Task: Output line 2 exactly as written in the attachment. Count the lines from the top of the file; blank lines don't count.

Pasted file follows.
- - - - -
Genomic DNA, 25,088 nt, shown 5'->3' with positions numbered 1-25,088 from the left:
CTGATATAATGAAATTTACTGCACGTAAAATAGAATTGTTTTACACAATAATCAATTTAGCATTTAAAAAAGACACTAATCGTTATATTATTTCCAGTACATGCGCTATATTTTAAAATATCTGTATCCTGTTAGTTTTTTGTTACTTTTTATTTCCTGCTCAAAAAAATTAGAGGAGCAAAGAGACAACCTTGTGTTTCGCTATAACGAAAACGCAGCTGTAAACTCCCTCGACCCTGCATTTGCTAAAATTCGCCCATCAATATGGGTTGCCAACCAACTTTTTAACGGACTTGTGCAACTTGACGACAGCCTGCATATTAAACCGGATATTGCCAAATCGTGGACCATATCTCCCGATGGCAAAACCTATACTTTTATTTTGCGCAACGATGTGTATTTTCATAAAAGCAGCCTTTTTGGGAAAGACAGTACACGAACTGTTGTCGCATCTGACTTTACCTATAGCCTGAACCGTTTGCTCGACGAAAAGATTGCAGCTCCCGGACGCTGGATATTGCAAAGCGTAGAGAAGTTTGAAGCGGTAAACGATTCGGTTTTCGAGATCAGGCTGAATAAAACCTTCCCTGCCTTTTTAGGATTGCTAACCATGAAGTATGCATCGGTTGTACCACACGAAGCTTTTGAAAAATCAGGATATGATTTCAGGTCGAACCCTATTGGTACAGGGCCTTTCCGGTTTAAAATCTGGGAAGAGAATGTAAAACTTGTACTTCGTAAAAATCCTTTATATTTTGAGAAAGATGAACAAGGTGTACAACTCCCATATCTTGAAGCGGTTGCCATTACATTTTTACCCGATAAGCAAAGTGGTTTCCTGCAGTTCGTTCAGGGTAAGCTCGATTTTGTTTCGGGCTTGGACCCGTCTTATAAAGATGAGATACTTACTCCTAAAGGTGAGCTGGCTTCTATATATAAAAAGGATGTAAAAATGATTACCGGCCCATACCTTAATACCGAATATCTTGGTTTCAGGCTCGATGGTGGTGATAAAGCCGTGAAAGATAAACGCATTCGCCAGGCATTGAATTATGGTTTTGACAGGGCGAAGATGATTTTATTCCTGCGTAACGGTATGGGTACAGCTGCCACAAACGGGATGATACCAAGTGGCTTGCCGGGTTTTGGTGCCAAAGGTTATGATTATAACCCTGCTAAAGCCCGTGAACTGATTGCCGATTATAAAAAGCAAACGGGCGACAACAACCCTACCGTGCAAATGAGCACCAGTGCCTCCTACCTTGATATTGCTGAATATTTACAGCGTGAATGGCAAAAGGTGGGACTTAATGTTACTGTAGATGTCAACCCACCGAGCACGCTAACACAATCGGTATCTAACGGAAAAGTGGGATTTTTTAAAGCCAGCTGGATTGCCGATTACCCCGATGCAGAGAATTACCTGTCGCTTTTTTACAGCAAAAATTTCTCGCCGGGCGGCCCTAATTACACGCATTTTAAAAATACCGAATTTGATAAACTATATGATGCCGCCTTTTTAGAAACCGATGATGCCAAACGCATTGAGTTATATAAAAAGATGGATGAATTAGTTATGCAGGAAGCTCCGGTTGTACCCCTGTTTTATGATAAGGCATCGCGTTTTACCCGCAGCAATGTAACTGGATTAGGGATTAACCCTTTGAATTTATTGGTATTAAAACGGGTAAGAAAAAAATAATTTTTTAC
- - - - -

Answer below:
CTGATATAATGAAATTTACTGCACGTAAAATAGAATTGTTTTACACAATAATCAATTTAGCATTTAAAAAAGACACTAATCGTTATATTATTTCCAGTACATGCGCTATATTTTAAAATATCTGTATCCTGTTAGTTTTTTGTTACTTTTTATTTCCTGCTCAAAAAAATTAGAGGAGCAAAGAGACAACCTTGTGTTTCGCTATAACGAAAACGCAGCTGTAAACTCCCTCGACCCTGCATTTGCTAAAATTCGCCCATCAATATGGGTTGCCAACCAACTTTTTAACGGACTTGTGCAACTTGACGACAGCCTGCATATTAAACCGGATATTGCCAAATCGTGGACCATATCTCCCGATGGCAAAACCTATACTTTTATTTTGCGCAACGATGTGTATTTTCATAAAAGCAGCCTTTTTGGGAAAGACAGTACACGAACTGTTGTCGCATCTGACTTTACCTATAGCCTGAACCGTTTGCTCGACGAAAAGATTGCAGCTCCCGGACGCTGGATATTGCAAAGCGTAGAGAAGTTTGAAGCGGTAAACGATTCGGTTTTCGAGATCAGGCTGAATAAAACCTTCCCTGCCTTTTTAGGATTGCTAACCATGAAGTATGCATCGGTTGTACCACACGAAGCTTTTGAAAAATCAGGATATGATTTCAGGTCGAACCCTATTGGTACAGGGCCTTTCCGGTTTAAAATCTGGGAAGAGAATGTAAAACTTGTACTTCGTAAAAATCCTTTATATTTTGAGAAAGATGAACAAGGTGTACAACTCCCATATCTTGAAGCGGTTGCCATTACATTTTTACCCGATAAGCAAAGTGGTTTCCTGCAGTTCGTTCAGGGTAAGCTCGATTTTGTTTCGGGCTTGGACCCGTCTTATAAAGATGAGATACTTACTCCTAAAGGTGAGCTGGCTTCTATATATAAAAAGGATGTAAAAATGATTACCGGCCCATACCTTAATACCGAATATCTTGGTTTCAGGCTCGATGGTGGTGATAAAGCCGTGAAAGATAAACGCATTCGCCAGGCATTGAATTATGGTTTTGACAGGGCGAAGATGATTTTATTCCTGCGTAACGGTATGGGTACAGCTGCCACAAACGGGATGATACCAAGTGGCTTGCCGGGTTTTGGTGCCAAAGGTTATGATTATAACCCTGCTAAAGCCCGTGAACTGATTGCCGATTATAAAAAGCAAACGGGCGACAACAACCCTACCGTGCAAATGAGCACCAGTGCCTCCTACCTTGATATTGCTGAATATTTACAGCGTGAATGGCAAAAGGTGGGACTTAATGTTACTGTAGATGTCAACCCACCGAGCACGCTAACACAATCGGTATCTAACGGAAAAGTGGGATTTTTTAAAGCCAGCTGGATTGCCGATTACCCCGATGCAGAGAATTACCTGTCGCTTTTTTACAGCAAAAATTTCTCGCCGGGCGGCCCTAATTACACGCATTTTAAAAATACCGAATTTGATAAACTATATGATGCCGCCTTTTTAGAAACCGATGATGCCAAACGCATTGAGTTATATAAAAAGATGGATGAATTAGTTATGCAGGAAGCTCCGGTTGTACCCCTGTTTTATGATAAGGCATCGCGTTTTACCCGCAGCAATGTAACTGGATTAGGGATTAACCCTTTGAATTTATTGGTATTAAAACGGGTAAGAAAAAAATAATTTTTTAC